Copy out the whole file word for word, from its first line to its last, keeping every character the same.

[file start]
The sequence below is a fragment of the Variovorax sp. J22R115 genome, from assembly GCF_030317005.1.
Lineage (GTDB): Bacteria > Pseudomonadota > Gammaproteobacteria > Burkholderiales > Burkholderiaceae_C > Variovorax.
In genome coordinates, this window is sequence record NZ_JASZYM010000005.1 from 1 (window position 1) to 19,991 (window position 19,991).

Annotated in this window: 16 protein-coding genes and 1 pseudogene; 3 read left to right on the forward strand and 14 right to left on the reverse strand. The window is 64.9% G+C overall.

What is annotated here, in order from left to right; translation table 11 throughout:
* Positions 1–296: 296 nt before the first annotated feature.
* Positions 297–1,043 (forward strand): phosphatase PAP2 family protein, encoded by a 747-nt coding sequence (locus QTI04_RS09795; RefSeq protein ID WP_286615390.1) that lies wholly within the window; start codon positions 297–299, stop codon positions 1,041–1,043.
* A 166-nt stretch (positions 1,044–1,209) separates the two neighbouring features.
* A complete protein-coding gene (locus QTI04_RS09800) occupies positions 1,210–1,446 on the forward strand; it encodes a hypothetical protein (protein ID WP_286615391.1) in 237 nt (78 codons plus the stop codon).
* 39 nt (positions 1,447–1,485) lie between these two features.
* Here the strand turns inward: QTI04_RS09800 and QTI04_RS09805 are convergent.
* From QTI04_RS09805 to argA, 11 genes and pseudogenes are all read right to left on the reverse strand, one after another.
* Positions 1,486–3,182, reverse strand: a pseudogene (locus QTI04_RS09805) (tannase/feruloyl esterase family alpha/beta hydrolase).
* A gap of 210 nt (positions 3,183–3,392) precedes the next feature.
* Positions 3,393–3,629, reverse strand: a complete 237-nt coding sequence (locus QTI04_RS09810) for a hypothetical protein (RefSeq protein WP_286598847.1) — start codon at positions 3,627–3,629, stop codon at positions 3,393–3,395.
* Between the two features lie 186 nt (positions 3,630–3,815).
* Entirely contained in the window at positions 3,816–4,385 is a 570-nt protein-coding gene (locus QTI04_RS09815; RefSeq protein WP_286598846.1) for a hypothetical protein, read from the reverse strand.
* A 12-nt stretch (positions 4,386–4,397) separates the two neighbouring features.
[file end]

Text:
The sequence below is a fragment of the Variovorax sp. J22R115 genome, from assembly GCF_030317005.1.
Lineage (GTDB): Bacteria > Pseudomonadota > Gammaproteobacteria > Burkholderiales > Burkholderiaceae_C > Variovorax.
In genome coordinates, this window is sequence record NZ_JASZYM010000005.1 from 1 (window position 1) to 19,991 (window position 19,991).

Annotated in this window: 16 protein-coding genes and 1 pseudogene; 3 read left to right on the forward strand and 14 right to left on the reverse strand. The window is 64.9% G+C overall.

What is annotated here, in order from left to right; translation table 11 throughout:
* Positions 1–296: 296 nt before the first annotated feature.
* Positions 297–1,043 (forward strand): phosphatase PAP2 family protein, encoded by a 747-nt coding sequence (locus QTI04_RS09795; RefSeq protein ID WP_286615390.1) that lies wholly within the window; start codon positions 297–299, stop codon positions 1,041–1,043.
* A 166-nt stretch (positions 1,044–1,209) separates the two neighbouring features.
* A complete protein-coding gene (locus QTI04_RS09800) occupies positions 1,210–1,446 on the forward strand; it encodes a hypothetical protein (protein ID WP_286615391.1) in 237 nt (78 codons plus the stop codon).
* 39 nt (positions 1,447–1,485) lie between these two features.
* Here the strand turns inward: QTI04_RS09800 and QTI04_RS09805 are convergent.
* From QTI04_RS09805 to argA, 11 genes and pseudogenes are all read right to left on the reverse strand, one after another.
* Positions 1,486–3,182, reverse strand: a pseudogene (locus QTI04_RS09805) (tannase/feruloyl esterase family alpha/beta hydrolase).
* A gap of 210 nt (positions 3,183–3,392) precedes the next feature.
* Positions 3,393–3,629, reverse strand: a complete 237-nt coding sequence (locus QTI04_RS09810) for a hypothetical protein (RefSeq protein WP_286598847.1) — start codon at positions 3,627–3,629, stop codon at positions 3,393–3,395.
* Between the two features lie 186 nt (positions 3,630–3,815).
* Entirely contained in the window at positions 3,816–4,385 is a 570-nt protein-coding gene (locus QTI04_RS09815; RefSeq protein WP_286598846.1) for a hypothetical protein, read from the reverse strand.
* A 12-nt stretch (positions 4,386–4,397) separates the two neighbouring features.